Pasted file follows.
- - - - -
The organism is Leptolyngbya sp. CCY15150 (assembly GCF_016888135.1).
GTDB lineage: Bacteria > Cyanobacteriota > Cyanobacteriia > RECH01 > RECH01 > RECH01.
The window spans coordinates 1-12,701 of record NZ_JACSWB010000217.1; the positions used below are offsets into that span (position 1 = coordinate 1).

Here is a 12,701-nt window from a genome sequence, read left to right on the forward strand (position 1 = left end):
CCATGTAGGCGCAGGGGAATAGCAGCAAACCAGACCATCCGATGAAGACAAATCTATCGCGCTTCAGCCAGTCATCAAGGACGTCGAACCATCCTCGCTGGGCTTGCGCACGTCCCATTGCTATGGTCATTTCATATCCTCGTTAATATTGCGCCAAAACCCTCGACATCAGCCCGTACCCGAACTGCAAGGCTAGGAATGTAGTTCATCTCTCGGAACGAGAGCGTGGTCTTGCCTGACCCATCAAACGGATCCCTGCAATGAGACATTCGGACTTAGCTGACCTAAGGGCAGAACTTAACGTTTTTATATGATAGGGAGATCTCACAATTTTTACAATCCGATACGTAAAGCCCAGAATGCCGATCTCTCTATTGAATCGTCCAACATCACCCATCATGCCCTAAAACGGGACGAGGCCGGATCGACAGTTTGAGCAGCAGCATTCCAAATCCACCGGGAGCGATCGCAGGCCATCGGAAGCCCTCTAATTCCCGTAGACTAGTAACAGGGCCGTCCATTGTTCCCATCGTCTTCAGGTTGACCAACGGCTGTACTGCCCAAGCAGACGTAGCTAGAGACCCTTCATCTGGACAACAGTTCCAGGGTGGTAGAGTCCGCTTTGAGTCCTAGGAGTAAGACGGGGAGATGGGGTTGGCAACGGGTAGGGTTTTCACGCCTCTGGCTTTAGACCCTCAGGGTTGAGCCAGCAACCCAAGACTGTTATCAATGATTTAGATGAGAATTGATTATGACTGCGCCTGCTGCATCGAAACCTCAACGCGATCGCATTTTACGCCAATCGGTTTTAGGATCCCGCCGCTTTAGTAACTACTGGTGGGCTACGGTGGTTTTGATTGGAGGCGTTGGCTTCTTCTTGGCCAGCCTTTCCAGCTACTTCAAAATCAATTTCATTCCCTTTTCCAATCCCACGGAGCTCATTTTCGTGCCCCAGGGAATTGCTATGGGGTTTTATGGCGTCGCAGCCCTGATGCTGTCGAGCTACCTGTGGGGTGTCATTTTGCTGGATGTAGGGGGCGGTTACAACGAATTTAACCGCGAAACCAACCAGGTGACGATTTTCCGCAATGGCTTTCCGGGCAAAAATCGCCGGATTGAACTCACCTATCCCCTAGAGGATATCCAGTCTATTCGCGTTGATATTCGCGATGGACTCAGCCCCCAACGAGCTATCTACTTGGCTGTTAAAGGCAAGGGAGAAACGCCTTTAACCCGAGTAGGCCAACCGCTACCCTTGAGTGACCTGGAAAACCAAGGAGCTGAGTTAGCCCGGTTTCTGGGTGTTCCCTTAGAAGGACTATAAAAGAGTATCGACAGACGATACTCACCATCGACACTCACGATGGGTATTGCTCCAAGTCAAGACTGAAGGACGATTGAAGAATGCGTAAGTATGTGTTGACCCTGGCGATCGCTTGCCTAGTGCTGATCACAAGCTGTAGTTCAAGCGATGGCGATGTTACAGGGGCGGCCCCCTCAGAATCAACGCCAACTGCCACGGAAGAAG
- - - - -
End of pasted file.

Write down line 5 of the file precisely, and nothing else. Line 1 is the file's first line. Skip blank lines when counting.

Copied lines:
CCATGTAGGCGCAGGGGAATAGCAGCAAACCAGACCATCCGATGAAGACAAATCTATCGCGCTTCAGCCAGTCATCAAGGACGTCGAACCATCCTCGCTGGGCTTGCGCACGTCCCATTGCTATGGTCATTTCATATCCTCGTTAATATTGCGCCAAAACCCTCGACATCAGCCCGTACCCGAACTGCAAGGCTAGGAATGTAGTTCATCTCTCGGAACGAGAGCGTGGTCTTGCCTGACCCATCAAACGGATCCCTGCAATGAGACATTCGGACTTAGCTGACCTAAGGGCAGAACTTAACGTTTTTATATGATAGGGAGATCTCACAATTTTTACAATCCGATACGTAAAGCCCAGAATGCCGATCTCTCTATTGAATCGTCCAACATCACCCATCATGCCCTAAAACGGGACGAGGCCGGATCGACAGTTTGAGCAGCAGCATTCCAAATCCACCGGGAGCGATCGCAGGCCATCGGAAGCCCTCTAATTCCCGTAGACTAGTAACAGGGCCGTCCATTGTTCCCATCGTCTTCAGGTTGACCAACGGCTGTACTGCCCAAGCAGACGTAGCTAGAGACCCTTCATCTGGACAACAGTTCCAGGGTGGTAGAGTCCGCTTTGAGTCCTAGGAGTAAGACGGGGAGATGGGGTTGGCAACGGGTAGGGTTTTCACGCCTCTGGCTTTAGACCCTCAGGGTTGAGCCAGCAACCCAAGACTGTTATCAATGATTTAGATGAGAATTGATTATGACTGCGCCTGCTGCATCGAAACCTCAACGCGATCGCATTTTACGCCAATCGGTTTTAGGATCCCGCCGCTTTAGTAACTACTGGTGGGCTACGGTGGTTTTGATTGGAGGCGTTGGCTTCTTCTTGGCCAGCCTTTCCAGCTACTTCAAAATCAATTTCATTCCCTTTTCCAATCCCACGGAGCTCATTTTCGTGCCCCAGGGAATTGCTATGGGGTTTTATGGCGTCGCAGCCCTGATGCTGTCGAGCTACCTGTGGGGTGTCATTTTGCTGGATGTAGGGGGCGGTTACAACGAATTTAACCGCGAAACCAACCAGGTGACGATTTTCCGCAATGGCTTTCCGGGCAAAAATCGCCGGATTGAACTCACCTATCCCCTAGAGGATATCCAGTCTATTCGCGTTGATATTCGCGATGGACTCAGCCCCCAACGAGCTATCTACTTGGCTGTTAAAGGCAAGGGAGAAACGCCTTTAACCCGAGTAGGCCAACCGCTACCCTTGAGTGACCTGGAAAACCAAGGAGCTGAGTTAGCCCGGTTTCTGGGTGTTCCCTTAGAAGGACTATAAAAGAGTATCGACAGACGATACTCACCATCGACACTCACGATGGGTATTGCTCCAAGTCAAGACTGAAGGACGATTGAAGAATGCGTAAGTATGTGTTGACCCTGGCGATCGCTTGCCTAGTGCTGATCACAAGCTGTAGTTCAAGCGATGGCGATGTTACAGGGGCGGCCCCCTCAGAATCAACGCCAACTGCCACGGAAGAAG